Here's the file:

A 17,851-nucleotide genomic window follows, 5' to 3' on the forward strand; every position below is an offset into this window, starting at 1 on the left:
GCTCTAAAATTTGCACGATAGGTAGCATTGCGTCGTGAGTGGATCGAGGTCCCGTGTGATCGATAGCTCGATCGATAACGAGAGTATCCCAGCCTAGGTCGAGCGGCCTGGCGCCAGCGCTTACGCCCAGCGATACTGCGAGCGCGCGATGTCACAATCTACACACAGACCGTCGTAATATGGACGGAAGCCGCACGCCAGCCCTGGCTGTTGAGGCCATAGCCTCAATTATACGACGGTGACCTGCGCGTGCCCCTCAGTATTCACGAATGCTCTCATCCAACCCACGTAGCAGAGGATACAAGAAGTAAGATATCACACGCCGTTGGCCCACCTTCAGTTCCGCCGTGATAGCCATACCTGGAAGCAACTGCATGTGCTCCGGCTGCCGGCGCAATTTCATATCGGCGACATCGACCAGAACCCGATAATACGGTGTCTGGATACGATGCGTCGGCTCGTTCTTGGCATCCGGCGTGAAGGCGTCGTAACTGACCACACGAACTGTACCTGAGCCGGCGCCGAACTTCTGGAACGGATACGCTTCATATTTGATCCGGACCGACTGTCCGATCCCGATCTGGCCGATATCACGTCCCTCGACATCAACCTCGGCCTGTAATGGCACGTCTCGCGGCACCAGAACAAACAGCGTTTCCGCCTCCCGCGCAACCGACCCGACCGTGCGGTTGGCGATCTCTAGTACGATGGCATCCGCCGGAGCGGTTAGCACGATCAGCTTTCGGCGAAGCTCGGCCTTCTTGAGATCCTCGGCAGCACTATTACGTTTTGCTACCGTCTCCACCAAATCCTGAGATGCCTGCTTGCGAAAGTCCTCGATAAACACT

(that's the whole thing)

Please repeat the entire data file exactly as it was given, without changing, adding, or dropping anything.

A 17,851-nucleotide genomic window follows, 5' to 3' on the forward strand; every position below is an offset into this window, starting at 1 on the left:
GCTCTAAAATTTGCACGATAGGTAGCATTGCGTCGTGAGTGGATCGAGGTCCCGTGTGATCGATAGCTCGATCGATAACGAGAGTATCCCAGCCTAGGTCGAGCGGCCTGGCGCCAGCGCTTACGCCCAGCGATACTGCGAGCGCGCGATGTCACAATCTACACACAGACCGTCGTAATATGGACGGAAGCCGCACGCCAGCCCTGGCTGTTGAGGCCATAGCCTCAATTATACGACGGTGACCTGCGCGTGCCCCTCAGTATTCACGAATGCTCTCATCCAACCCACGTAGCAGAGGATACAAGAAGTAAGATATCACACGCCGTTGGCCCACCTTCAGTTCCGCCGTGATAGCCATACCTGGAAGCAACTGCATGTGCTCCGGCTGCCGGCGCAATTTCATATCGGCGACATCGACCAGAACCCGATAATACGGTGTCTGGATACGATGCGTCGGCTCGTTCTTGGCATCCGGCGTGAAGGCGTCGTAACTGACCACACGAACTGTACCTGAGCCGGCGCCGAACTTCTGGAACGGATACGCTTCATATTTGATCCGGACCGACTGTCCGATCCCGATCTGGCCGATATCACGTCCCTCGACATCAACCTCGGCCTGTAATGGCACGTCTCGCGGCACCAGAACAAACAGCGTTTCCGCCTCCCGCGCAACCGACCCGACCGTGCGGTTGGCGATCTCTAGTACGATGGCATCCGCCGGAGCGGTTAGCACGATCAGCTTTCGGCGAAGCTCGGCCTTCTTGAGATCCTCGGCAGCACTATTACGTTTTGCTACCGTCTCCACCAAATCCTGAGATGCCTGCTTGCGAAAGTCCTCGATAAACACT